SponsorPay is no more. The Berlin-based ad optimisation revenue platform has changed its name in favour of Fyber, with the company calling the rebrand “a natural evolution.”
When companies change their name it can be for a myriad of reasons, but it often comes down to two main issues: either because the old name didn’t align with what the company was now doing, or because it felt like the right time to start afresh.
Take SmartFocus, formerly Emailvision. That rebranding occurred back in October because the name ‘Emailvision’ intimated an email marketing company, when infact SmartFocus was more in the cloud and CRM game.
It’s a similar story for Fyber, according to chief revenue officer and co-founder Janis Zech, who helped form SponsorPay in 2009.
“Fyber was created to help developers optimise all ad revenue sources and is a natural evolution for our company as we continue to define the future of connected advertising,” he told MarketingTech via email. “As we hit our five year mark, we wanted to have a corporate identity that reflected our technology evolution and the current products we offer.
Rebranding as Fyber is a natural evolution for our company as we work to define the future of connected advertising
“Rebranding as Fyber is a natural evolution for our company as we work to define the future of connected advertising,” he added.
The new-look Fyber offers a one-stop shop for developers to monetise their advertising, giving them access to the Facebook Audience Network, Google Ad Mob, Apple’s iAd, among others. They can run a variety of campaigns and ad-formats, as well as providing analytics for better campaigns. As SponsorPay, the company was named in the top 10 mobile advertising companies according to a VentureBeat report earlier this year.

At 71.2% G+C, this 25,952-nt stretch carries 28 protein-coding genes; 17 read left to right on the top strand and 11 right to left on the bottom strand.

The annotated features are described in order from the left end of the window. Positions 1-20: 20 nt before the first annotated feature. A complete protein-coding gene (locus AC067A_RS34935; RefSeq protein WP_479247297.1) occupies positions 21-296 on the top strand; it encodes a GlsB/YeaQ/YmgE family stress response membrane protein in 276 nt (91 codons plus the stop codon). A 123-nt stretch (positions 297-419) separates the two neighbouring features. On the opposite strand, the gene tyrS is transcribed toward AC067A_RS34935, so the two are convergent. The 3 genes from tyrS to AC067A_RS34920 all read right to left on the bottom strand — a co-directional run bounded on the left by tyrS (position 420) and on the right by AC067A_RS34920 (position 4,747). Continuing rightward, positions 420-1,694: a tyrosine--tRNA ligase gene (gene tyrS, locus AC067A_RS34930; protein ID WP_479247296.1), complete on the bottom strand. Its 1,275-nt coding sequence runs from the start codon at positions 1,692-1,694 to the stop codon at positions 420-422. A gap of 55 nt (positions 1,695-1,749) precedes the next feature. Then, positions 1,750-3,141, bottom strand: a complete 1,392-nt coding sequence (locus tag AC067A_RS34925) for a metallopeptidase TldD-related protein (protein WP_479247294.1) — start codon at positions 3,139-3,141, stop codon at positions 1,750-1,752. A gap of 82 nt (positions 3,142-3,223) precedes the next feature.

With claims Fyber reaches over 100 million unique users per month through its platform, Zech says it’s an “exciting” time.
“Our top priority is to continue enhancing our ad monetisation platform that has all the tools our users need to create and execute a successful ad monetisation strategy,” he said. “The rebrand will help to strengthen our position in the marketplace, and also help to establish good, relevant brand awareness.”
Fyber says there are plans to add around 70 employees to its already 180-strong workforce, with the San Francisco office expected to triple in headcount to support market growth. The company celebrated its rebrand with a confectionary-laced Twitter post:
— Fyber (@Fyber) July 17, 2014
Zech added: “We like this new name and feel it well reflects our effort to build a more sustainable and predictable revenue stream for the developers and publishers in the mobile ecosystem.”
What’s your view on company rebrands such as this?